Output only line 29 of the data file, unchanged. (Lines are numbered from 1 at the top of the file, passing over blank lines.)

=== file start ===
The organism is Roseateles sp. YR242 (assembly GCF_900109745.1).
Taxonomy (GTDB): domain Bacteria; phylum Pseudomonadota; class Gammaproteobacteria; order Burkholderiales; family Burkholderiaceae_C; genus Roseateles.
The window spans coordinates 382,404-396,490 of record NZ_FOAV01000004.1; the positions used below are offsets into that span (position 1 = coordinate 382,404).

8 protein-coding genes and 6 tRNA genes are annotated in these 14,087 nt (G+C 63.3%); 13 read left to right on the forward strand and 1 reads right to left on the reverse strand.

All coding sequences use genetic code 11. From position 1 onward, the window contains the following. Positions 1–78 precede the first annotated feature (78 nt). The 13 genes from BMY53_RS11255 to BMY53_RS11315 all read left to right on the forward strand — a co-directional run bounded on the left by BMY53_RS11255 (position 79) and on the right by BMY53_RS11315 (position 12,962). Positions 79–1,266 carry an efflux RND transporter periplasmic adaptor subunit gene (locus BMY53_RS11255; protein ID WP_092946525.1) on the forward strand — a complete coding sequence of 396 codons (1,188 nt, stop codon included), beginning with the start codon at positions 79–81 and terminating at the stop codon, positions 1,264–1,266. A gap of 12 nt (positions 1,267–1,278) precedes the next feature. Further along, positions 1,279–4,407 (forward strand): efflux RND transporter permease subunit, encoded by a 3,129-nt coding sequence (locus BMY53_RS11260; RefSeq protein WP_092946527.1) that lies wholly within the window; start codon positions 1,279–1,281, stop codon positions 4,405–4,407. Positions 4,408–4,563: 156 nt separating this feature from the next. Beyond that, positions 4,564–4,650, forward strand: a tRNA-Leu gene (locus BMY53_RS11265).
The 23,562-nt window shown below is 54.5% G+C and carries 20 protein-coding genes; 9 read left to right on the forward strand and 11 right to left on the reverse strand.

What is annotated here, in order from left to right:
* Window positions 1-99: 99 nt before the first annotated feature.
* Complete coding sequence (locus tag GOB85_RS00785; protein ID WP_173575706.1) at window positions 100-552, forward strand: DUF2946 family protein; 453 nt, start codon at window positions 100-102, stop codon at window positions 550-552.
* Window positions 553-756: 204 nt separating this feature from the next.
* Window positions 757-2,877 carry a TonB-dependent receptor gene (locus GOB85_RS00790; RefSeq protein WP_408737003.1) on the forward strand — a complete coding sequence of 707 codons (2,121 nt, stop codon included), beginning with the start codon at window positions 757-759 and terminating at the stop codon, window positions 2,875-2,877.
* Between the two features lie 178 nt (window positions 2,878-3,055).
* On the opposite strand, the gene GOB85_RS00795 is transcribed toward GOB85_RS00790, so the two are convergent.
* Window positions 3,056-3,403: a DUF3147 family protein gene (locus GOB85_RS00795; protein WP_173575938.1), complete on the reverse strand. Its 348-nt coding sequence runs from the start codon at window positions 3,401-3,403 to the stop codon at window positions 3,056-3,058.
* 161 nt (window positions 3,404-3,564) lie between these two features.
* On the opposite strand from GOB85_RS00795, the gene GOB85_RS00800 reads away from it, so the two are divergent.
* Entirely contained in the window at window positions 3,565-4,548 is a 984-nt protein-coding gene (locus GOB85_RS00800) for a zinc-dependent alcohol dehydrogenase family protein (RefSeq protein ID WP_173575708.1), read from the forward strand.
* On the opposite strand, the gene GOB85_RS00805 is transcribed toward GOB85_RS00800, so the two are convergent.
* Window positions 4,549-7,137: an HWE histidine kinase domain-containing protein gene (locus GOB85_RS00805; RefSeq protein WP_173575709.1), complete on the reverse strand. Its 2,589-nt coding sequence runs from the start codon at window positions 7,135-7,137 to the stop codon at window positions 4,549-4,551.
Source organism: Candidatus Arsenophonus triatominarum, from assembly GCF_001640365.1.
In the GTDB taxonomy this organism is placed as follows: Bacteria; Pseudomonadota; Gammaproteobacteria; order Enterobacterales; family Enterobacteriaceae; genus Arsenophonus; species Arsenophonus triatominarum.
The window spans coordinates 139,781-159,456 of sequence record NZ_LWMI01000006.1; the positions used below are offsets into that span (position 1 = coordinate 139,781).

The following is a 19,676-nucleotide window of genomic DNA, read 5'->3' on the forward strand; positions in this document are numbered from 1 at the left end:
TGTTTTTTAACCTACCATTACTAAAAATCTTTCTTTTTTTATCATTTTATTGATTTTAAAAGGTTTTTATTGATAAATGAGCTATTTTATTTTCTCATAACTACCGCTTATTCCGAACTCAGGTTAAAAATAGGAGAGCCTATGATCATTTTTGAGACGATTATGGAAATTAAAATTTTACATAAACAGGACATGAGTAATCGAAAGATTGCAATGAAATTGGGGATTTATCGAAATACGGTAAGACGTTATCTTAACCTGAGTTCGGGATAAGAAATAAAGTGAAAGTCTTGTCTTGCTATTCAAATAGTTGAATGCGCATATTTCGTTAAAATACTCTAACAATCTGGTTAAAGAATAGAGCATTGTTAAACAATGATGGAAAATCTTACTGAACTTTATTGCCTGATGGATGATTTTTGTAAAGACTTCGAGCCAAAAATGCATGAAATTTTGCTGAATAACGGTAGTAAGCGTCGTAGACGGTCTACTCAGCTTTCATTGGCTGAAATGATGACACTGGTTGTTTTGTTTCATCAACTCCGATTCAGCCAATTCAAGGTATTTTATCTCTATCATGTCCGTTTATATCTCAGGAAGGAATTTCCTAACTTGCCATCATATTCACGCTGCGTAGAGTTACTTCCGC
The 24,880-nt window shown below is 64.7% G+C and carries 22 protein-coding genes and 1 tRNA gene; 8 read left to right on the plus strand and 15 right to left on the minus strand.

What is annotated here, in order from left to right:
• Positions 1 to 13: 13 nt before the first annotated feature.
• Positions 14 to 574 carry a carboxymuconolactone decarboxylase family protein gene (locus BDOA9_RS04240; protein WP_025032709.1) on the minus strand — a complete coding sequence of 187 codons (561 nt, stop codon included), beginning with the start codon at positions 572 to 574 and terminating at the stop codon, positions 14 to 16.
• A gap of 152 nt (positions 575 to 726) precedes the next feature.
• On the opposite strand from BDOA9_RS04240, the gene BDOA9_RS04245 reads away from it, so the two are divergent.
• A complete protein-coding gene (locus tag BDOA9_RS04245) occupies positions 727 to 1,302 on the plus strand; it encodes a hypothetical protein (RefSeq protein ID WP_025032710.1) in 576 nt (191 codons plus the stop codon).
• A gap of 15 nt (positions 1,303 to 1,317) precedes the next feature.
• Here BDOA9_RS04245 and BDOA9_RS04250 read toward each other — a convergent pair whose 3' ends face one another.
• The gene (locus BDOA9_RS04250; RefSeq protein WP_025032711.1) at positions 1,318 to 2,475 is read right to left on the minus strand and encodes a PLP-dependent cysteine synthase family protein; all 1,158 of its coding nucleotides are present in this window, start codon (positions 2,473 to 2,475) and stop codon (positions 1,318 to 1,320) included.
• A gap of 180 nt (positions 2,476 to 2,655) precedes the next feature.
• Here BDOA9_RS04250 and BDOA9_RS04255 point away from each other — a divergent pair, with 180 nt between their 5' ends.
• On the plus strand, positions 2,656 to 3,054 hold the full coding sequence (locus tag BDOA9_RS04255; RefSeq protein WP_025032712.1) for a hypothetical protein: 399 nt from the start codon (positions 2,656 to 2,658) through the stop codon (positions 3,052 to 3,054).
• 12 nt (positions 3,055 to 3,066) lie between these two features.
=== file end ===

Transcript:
• A gap of 152 nt (positions 575 to 726) precedes the next feature.